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Hosp Pract (1995). 2015;43(4):235-44. doi: 10.1080/21548331.2015.1096181.

Postoperative atrial fibrillation in patients undergoing non-cardiac non-thoracic surgery: A practical approach for the hospitalist.

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a 1 Department of General Internal Medicine, Baystate Medical Center, Tufts University School of Medicine , Springfield, MA, USA.
b 2 Department of Medicine, Baystate Internal Medicine Residency Program, ACGME-accredited affiliate of Tufts University School of Medicine , Springfield, MA, USA.
c 3 Department of Cardiology, Baystate Medical Center, Tufts University School of Medicine , Springfield, MA, USA.
d 4 Center for Quality of Care Research, Baystate Medical Center , Springfield, MA, USA.
e 5 Tufts Clinical and Translational Science Institute and Tufts University School of Medicine , Springfield, MA, USA.


New postoperative atrial fibrillation (POAF) is the most common perioperative arrhythmia and its reported incidence ranges from 0.4 to 26% in patients undergoing non-cardiac non-thoracic surgery. The incidence varies according to patient characteristics such as age, presence of structural heart disease and other co-morbidities, as well as the type of surgery performed. POAF occurs as a consequence of adrenergic stimulation, systemic inflammation, or autonomic activation in the intra or postoperative period (e.g. due to pain, hypotension, infection) in the setting of a susceptible myocardium and other predisposing factors (e.g. electrolyte abnormalities). POAF develops between day 1 and day 4 post-surgery and it is often considered a self-limited entity. Its acute management involves many of the same strategies used in non-surgical patients but the optimal long-term management is challenging because of the limited available evidence. Several studies have shown an association between occurrence of POAF and in-hospital morbidity, mortality, and length of stay. Although, traditionally, POAF was considered to have a generally favorable long-term prognosis, recent data have shown an association with an increased risk of stroke at 1 year after hospitalization. It is unknown, however, whether strategies to prevent POAF or for rate/rhythm control when it does occur, lead to a reduction in morbidity or mortality. This suggests the need for future studies to better understand the risks associated with POAF and to determine optimal strategies to minimize long-term thromboembolic risks. In this article, we summarize the current knowledge on epidemiology, pathophysiology, and short- and long-term management of POAF after non-cardiac non-thoracic surgery with the goal of providing a practical approach to managing these patients for the non-cardiologist clinician.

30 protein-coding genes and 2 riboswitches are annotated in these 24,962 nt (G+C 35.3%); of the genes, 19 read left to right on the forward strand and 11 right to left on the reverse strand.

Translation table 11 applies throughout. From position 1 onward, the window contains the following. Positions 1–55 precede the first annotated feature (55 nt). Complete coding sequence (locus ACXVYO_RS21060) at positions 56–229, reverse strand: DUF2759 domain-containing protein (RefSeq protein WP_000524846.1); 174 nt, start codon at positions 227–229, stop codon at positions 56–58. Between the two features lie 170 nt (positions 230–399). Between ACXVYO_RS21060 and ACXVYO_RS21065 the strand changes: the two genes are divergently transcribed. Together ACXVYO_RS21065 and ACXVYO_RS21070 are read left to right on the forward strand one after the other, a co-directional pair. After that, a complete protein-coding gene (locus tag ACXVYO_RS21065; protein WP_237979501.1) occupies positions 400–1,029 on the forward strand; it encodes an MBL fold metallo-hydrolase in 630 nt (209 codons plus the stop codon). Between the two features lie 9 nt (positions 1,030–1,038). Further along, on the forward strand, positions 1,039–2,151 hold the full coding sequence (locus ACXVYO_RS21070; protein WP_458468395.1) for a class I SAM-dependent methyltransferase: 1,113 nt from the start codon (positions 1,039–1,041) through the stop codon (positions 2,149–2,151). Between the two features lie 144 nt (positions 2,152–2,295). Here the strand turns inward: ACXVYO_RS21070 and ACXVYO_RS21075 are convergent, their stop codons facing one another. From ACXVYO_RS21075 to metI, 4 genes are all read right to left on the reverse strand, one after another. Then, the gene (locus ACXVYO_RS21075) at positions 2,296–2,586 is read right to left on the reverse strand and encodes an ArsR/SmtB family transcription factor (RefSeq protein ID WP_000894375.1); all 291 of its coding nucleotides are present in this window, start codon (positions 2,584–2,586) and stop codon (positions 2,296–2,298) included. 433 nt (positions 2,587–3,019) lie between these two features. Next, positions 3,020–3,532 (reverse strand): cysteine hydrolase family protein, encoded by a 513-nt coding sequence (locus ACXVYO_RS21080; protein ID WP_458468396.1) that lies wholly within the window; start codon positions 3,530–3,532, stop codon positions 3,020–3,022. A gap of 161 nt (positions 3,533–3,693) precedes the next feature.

Atrial fibrillation; epidemiology; long-term prognosis; management of atrial fibrillation; non-cardiac surgery; perioperative; postoperative; risk factors; short-term prognosis

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